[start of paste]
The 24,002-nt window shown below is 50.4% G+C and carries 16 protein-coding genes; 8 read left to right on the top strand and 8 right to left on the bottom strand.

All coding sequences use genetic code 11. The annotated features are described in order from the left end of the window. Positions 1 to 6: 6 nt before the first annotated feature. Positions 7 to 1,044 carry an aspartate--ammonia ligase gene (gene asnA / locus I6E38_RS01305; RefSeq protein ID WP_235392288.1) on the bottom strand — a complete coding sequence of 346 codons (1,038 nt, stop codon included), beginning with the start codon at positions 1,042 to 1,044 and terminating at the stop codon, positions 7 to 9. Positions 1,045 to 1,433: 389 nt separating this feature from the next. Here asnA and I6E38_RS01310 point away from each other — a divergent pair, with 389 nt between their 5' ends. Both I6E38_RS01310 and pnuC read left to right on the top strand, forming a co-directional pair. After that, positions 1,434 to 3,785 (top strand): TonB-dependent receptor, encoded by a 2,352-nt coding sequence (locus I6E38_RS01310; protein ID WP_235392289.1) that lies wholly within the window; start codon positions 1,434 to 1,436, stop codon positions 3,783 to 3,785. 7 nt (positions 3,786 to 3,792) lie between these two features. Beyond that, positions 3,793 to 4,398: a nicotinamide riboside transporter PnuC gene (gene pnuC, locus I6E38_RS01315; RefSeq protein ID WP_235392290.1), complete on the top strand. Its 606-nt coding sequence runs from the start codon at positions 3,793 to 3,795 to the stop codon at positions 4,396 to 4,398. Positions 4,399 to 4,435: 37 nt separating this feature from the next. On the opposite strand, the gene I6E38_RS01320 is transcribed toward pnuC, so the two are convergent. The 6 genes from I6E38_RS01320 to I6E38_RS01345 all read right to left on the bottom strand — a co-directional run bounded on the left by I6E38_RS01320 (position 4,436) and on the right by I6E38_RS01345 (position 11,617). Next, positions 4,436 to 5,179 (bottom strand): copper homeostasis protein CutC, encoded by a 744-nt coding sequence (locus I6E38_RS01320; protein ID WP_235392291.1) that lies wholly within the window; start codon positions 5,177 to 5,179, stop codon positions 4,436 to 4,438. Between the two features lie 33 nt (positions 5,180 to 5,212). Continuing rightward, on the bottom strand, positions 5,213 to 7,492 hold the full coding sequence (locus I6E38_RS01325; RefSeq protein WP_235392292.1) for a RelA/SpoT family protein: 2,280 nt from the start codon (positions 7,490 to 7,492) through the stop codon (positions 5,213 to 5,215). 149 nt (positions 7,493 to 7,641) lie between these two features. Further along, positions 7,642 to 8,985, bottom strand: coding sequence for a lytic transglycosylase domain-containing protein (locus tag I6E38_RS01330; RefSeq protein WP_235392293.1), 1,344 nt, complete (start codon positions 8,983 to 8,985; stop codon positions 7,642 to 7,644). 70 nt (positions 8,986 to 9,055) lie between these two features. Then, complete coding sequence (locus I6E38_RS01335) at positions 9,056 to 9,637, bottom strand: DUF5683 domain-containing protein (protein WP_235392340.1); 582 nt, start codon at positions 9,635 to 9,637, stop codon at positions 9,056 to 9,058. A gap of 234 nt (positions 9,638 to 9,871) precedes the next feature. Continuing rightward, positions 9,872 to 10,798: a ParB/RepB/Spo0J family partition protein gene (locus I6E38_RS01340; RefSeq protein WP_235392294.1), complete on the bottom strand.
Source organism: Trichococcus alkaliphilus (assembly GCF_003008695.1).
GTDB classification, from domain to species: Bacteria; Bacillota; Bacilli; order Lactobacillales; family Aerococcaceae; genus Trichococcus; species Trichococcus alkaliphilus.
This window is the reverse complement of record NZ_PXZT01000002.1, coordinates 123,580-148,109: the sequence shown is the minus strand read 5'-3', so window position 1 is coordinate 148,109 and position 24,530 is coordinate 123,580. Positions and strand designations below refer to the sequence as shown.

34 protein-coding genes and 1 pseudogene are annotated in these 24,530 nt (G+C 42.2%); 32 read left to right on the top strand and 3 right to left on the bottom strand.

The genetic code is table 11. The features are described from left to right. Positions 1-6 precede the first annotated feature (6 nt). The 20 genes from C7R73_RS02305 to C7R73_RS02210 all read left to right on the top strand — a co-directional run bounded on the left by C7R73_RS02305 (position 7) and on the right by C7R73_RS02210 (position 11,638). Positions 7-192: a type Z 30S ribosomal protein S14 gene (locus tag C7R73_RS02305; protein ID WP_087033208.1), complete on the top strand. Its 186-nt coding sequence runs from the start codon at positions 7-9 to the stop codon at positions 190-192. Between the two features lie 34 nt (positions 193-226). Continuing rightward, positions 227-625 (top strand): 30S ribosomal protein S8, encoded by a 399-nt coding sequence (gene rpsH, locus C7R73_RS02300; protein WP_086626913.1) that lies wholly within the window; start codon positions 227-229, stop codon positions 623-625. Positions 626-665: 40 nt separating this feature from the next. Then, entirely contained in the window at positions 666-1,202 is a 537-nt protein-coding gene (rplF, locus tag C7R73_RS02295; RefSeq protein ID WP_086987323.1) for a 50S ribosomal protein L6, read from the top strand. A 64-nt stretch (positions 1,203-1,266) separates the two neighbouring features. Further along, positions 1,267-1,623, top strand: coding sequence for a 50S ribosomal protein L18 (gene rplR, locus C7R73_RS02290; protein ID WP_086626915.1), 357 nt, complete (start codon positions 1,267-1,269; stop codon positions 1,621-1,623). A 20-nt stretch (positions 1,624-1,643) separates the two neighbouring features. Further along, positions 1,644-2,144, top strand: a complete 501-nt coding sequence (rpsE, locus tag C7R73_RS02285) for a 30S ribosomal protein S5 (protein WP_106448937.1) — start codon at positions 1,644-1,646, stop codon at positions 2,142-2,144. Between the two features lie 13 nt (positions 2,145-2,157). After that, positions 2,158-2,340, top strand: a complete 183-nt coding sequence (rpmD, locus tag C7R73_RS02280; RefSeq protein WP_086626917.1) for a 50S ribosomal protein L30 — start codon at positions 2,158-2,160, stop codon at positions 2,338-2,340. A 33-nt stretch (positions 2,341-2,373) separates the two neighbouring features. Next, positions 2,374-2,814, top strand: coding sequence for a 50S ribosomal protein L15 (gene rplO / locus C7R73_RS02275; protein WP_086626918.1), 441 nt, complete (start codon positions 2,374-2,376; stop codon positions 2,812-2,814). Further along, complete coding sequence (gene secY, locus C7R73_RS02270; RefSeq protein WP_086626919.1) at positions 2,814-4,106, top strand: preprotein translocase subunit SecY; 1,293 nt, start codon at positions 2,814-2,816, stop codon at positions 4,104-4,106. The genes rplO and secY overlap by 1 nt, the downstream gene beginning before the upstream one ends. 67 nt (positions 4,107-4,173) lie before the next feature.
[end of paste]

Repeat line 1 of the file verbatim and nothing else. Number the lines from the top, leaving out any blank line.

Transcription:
The 24,002-nt window shown below is 50.4% G+C and carries 16 protein-coding genes; 8 read left to right on the top strand and 8 right to left on the bottom strand.